To the Editor:
Since the coronation of Donald Trump to the highest office in the land, polls show that about four in 10 voters have shown their support for whatever he says or does. This includes the option of wearing masks in public.
If anyone reading this is planning a road trip to Tulsa for Trump's rally, be advised that to attend you must sign a waiver promising to not sue any individual, event sponsor or coordinator should you contract COVID-19.
The reason that I point this out is because many people believe that wearing a mask in public is not necessary because the threat of coronavirus is minimal. Well, then, so is the threat of secondhand smoke in public places. I smoked for more years than I care to admit, but I never felt that I had the right to endanger my fellow citizens.
We all at one time or another have a tendency to overlook a safety measure if it does not pertain to us or anyone we know. I can attest to this from personal experience.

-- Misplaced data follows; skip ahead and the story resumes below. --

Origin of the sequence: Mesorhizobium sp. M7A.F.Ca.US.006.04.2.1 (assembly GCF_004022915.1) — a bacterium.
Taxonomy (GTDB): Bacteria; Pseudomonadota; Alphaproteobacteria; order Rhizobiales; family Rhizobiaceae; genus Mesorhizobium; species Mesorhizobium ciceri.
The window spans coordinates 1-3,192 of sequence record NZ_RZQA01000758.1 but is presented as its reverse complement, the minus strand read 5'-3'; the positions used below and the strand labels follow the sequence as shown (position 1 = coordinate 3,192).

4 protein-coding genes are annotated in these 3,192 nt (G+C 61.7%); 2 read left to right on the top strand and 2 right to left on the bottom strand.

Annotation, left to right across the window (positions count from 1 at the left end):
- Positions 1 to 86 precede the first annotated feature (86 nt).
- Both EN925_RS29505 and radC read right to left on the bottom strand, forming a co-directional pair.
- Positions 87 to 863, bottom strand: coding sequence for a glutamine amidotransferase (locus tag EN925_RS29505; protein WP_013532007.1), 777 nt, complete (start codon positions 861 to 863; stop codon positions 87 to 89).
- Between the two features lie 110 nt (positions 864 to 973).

A decade ago, I set out to get a law passed to require barbers wear gloves when shaving with a straight razor. This was supported by many of the state's public officeholders and encouraged by the department of professional regulation. It also had the endorsement of local medical professionals, barber and cosmetology instructors, union leaders and those connected to law enforcement.
One argument I heard was there was no known case that this could be used as a precedent. Many would think of HIV as a reasonable possibility, but many baby boomers that contracted hepatitis C couldn't account for how they were infected.
The United Kingdom has all but eliminated this practice, and barbers who still insist on using a straight razor are required to wear gloves.
When I attended barber school in Belleville in 1991 to 1992, the shaving around the ears and neck was not promoted. It was done only at the customer's request since we had finishing clippers. There's a reason why they are called "finishing clippers."
So, the next time that you get a haircut from a barber, you have the option of not having this procedure done. Just ask yourself if there are any other professions where blood-to-blood contact is possible and that gloves aren't required. And, when you unbuckle your seatbelt to go into the grocery store, put on a mask.
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